To add to Gerry's answer (and this will be slightly too long for a comment), there is a huge disadvantage to drastically changing the cockpit when going from an A320 to the A320 NEO or from a B737-300 to the B737-700, or 737 NG to 737 Max, and that has to do with the existing fleets.
If you keep the cockpit basically the same and just add what new switches are needed for the new engines, then most if not all operators can qualify their pilots in both models, and integrate the new arrivals into the fleet with minimal disruption. Need to substitute a NEO for a standard 320? No big deal, the same crew can fly either one. If the cockpits are wildly different, then the new jet is essentially a different type rating, and the pilots will have to be qualified (Edit: "qualified" in the airline sense -- current & qualified, not just type-rated) in one or the other, but not both at the same time. So when you substitute an aircraft, you have to change out the crew as well. That adds up to a lot of overhead, training costs, and scheduling inefficiencies.
In the case of the A-350, it IS a whole new aircraft, and nobody would be qualified in it at the same time as the A-330 or A-320, so there's no great need for backward compatibility. But in the case of the A-320 NEO, keeping commonality with the existing A-320 fleet so that pilots aren't restricted to one or the other is a big deal.
Now, I can just hear the objections... you said "B737-300 to B737-700 -- that's steam gauges to glass!" Yeah, sort of. BUT: Boeing "dumbed down" the 737 NG cockpit tremendously compared to what it could have been so that operators of the 737 classics could keep their pilots qualified on both the classic and the NG simultaneously. There was the "6-pack under glass" option for the NG displays, which made the NG display look like round dials, so that pilots used to the Classics had reasonably similar displays when they flew the NG. Less noticeable but still important, the overhead panel and the automation of the NG's was kept essentially the same as the classics, even though advances in automation would have enabled a FAR more modern approach to nearly every system in the aircraft and their management.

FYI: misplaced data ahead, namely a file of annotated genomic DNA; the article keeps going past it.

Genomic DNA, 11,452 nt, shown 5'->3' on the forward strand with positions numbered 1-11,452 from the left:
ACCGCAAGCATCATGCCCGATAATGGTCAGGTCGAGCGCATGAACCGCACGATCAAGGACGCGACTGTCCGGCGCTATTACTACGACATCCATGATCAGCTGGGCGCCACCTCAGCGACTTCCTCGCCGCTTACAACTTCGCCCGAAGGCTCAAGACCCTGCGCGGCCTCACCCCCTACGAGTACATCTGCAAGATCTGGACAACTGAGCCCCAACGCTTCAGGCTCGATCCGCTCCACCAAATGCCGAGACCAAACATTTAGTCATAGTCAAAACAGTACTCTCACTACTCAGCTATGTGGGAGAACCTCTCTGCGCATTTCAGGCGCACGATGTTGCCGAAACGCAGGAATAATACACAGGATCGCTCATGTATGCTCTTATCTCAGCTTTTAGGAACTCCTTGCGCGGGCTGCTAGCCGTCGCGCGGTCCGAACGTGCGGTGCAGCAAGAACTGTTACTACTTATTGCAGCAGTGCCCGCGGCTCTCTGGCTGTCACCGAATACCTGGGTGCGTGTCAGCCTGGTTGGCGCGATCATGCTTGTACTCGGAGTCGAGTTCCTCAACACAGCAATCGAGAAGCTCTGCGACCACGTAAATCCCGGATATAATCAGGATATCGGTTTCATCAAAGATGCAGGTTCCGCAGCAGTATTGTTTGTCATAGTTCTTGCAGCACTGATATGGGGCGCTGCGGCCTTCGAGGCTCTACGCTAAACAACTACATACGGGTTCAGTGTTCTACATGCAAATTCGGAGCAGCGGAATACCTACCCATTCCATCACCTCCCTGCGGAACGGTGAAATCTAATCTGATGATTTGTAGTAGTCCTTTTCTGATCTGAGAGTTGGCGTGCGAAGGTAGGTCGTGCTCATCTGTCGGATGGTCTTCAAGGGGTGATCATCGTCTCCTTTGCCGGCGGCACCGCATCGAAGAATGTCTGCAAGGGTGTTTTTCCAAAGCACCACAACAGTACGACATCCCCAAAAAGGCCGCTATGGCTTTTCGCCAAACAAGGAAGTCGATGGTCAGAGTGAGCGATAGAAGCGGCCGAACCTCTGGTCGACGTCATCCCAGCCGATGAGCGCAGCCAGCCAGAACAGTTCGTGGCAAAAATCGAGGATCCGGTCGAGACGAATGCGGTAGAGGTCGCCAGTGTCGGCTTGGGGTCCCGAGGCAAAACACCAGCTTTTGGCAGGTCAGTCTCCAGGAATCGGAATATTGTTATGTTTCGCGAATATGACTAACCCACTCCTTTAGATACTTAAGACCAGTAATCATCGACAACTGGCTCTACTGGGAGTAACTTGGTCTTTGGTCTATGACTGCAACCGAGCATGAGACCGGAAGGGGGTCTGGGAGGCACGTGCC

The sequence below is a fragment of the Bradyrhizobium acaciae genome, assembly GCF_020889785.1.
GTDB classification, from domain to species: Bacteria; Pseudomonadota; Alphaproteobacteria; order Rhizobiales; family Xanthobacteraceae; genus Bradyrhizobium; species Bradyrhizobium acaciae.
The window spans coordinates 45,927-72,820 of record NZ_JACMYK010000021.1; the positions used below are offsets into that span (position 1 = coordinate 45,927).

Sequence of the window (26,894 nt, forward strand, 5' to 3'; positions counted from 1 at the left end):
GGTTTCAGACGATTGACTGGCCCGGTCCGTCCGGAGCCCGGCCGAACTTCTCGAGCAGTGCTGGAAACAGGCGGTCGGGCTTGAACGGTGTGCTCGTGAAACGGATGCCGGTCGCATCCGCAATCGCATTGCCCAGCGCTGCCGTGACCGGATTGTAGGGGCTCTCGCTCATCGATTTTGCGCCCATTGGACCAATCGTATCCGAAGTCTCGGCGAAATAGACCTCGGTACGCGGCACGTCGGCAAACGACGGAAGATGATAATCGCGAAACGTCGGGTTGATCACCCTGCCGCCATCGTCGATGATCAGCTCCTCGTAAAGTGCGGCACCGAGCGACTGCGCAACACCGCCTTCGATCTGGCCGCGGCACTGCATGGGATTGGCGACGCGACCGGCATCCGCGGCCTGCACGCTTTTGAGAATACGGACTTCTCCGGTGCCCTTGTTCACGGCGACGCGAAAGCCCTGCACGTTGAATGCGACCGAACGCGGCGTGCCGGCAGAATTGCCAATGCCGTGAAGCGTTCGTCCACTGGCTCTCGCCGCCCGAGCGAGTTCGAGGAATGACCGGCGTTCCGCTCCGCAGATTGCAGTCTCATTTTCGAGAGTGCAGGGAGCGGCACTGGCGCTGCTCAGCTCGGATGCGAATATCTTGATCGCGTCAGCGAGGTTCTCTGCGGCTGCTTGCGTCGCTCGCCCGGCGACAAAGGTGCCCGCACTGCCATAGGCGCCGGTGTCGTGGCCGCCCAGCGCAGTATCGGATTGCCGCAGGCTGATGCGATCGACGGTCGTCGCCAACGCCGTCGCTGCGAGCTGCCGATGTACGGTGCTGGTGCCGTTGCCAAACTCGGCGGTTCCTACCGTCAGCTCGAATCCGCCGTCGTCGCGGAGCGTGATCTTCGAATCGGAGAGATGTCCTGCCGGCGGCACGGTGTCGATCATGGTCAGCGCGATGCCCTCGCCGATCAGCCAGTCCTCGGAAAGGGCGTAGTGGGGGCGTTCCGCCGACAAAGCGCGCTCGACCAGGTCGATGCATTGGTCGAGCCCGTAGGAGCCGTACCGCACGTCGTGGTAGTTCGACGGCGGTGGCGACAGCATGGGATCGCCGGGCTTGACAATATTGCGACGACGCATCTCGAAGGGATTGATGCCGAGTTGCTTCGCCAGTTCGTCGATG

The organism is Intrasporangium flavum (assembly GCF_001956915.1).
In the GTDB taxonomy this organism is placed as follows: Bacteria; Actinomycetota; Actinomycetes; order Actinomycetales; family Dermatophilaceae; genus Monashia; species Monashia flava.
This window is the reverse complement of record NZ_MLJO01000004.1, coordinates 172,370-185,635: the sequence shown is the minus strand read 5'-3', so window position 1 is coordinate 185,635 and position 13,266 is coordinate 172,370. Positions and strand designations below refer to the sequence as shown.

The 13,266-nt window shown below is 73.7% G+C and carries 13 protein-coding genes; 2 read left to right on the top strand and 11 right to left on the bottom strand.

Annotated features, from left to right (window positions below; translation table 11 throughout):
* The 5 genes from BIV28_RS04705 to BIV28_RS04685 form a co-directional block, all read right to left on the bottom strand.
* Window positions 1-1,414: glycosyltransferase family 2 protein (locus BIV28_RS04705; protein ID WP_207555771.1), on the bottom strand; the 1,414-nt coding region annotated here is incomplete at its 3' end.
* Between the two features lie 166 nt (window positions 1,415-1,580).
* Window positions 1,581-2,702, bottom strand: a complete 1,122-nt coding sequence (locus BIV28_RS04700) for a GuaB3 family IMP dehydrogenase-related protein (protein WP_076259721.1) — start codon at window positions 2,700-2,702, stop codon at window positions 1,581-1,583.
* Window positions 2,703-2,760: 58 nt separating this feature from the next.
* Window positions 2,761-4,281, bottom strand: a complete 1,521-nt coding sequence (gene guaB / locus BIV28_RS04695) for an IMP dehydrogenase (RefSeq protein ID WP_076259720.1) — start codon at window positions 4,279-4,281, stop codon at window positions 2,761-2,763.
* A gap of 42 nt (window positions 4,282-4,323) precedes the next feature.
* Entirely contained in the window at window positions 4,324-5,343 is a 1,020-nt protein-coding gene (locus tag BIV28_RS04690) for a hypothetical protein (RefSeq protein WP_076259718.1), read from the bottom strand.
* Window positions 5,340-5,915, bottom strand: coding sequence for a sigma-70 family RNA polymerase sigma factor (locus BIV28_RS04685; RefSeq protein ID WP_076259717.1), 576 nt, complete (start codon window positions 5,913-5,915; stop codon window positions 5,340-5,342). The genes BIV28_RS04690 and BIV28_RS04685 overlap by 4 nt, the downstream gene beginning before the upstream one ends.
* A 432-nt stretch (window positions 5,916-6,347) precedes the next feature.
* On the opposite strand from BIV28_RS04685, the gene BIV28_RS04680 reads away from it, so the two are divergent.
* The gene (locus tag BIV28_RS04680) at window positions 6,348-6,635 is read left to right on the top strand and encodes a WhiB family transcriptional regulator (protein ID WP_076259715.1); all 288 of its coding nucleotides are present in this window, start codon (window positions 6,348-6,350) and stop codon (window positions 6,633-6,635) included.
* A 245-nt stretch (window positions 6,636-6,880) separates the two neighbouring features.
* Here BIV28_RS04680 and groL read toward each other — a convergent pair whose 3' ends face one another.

The option to digitally display round dials -- source page.
Another image -- showing how even the engine instruments were not much more than digital depictions of the round dials:
Consider: the 737 NG is a more recent design than the 777, but the 777 aircraft in 1996 had automation light years beyond what even the 737 Max rolling out this year has. The overhead in the Max looks essentially identical to the overhead in the NG, very very close to the overhead in the Classic, and not dramatically different from the overhead panel of the 737-200 from the late 1960's! Why? So that airlines never had to segment their crews.
If the 737 Max were being rolled out "in a vacuum" today, its cockpit would look a lot more like the 787's -- which was mostly a "clean sheet" design (some commonality with the 777 flight deck). As was the A-350 -- clean sheet of paper. But the B-737 Max and the A-320 NEO aren't "clean sheet" designs and keep significant commonality with their predecessors, because that's what the airlines insist on.
For better or for worse.